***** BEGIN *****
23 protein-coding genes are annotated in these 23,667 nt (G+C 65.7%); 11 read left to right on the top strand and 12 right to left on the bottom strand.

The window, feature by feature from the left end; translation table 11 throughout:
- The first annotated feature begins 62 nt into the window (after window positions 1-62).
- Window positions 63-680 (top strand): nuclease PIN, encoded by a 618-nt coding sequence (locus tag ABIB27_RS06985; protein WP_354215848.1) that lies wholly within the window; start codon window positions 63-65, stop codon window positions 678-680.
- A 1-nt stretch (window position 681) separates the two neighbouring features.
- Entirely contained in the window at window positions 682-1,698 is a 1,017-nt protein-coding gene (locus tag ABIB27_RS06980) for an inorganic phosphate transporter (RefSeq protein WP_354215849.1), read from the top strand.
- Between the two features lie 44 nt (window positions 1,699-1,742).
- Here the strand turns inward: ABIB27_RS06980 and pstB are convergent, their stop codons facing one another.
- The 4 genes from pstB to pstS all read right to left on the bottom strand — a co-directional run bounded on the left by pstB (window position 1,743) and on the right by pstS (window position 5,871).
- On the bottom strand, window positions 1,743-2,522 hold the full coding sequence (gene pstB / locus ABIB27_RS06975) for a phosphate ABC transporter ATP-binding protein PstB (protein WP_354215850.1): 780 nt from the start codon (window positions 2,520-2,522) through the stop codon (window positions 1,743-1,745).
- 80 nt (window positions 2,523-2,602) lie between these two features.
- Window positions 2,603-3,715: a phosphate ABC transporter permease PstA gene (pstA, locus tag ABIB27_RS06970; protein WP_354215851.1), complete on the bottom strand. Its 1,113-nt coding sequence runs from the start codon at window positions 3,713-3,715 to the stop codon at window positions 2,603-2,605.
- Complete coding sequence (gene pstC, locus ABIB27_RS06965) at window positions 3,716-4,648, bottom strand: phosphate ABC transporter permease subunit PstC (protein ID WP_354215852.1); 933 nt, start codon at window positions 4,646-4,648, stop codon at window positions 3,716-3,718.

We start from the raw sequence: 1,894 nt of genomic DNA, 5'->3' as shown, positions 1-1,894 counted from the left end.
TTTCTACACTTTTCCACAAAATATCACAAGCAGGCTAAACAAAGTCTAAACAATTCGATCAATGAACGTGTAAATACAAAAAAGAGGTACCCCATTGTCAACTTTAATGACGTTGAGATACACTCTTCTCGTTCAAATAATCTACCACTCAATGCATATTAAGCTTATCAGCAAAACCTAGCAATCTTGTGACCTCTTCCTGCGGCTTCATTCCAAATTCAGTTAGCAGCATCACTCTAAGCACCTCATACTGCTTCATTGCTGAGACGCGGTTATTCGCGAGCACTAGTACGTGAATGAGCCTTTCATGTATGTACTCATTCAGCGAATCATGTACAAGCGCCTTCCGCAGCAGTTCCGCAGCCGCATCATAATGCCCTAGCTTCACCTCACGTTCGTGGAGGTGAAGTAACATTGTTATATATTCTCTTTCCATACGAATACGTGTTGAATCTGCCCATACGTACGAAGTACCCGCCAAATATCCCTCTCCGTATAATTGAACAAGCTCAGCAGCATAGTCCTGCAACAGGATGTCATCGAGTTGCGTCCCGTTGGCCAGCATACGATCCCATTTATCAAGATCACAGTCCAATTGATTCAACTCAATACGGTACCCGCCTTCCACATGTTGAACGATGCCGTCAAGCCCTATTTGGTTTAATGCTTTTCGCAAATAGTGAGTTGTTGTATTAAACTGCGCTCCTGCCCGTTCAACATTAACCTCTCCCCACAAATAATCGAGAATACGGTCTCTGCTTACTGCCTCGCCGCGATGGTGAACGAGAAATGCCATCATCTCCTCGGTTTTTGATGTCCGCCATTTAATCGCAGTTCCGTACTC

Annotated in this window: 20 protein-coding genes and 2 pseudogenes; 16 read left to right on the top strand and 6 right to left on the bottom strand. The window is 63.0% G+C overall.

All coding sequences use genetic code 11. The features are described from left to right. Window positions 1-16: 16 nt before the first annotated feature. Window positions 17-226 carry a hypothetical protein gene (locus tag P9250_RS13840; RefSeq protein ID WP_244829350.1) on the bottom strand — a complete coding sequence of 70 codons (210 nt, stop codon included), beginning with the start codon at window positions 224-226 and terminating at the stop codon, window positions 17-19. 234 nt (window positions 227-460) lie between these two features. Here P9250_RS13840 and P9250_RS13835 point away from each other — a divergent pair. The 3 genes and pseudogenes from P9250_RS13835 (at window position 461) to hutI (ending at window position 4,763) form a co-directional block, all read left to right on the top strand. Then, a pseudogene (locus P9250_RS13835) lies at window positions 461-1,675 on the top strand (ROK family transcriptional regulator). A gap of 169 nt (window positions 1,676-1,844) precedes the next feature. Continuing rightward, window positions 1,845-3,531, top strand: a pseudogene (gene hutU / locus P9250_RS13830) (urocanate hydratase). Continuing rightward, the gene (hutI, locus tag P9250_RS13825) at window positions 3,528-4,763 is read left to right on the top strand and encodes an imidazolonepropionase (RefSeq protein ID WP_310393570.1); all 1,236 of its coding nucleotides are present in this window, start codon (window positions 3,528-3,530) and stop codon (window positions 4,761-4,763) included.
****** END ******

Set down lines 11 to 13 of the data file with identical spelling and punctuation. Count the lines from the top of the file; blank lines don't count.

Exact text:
- 80 nt (window positions 2,523-2,602) lie between these two features.
- Window positions 2,603-3,715: a phosphate ABC transporter permease PstA gene (pstA, locus tag ABIB27_RS06970; protein WP_354215851.1), complete on the bottom strand. Its 1,113-nt coding sequence runs from the start codon at window positions 3,713-3,715 to the stop codon at window positions 2,603-2,605.
- Complete coding sequence (gene pstC, locus ABIB27_RS06965) at window positions 3,716-4,648, bottom strand: phosphate ABC transporter permease subunit PstC (protein ID WP_354215852.1); 933 nt, start codon at window positions 4,646-4,648, stop codon at window positions 3,716-3,718.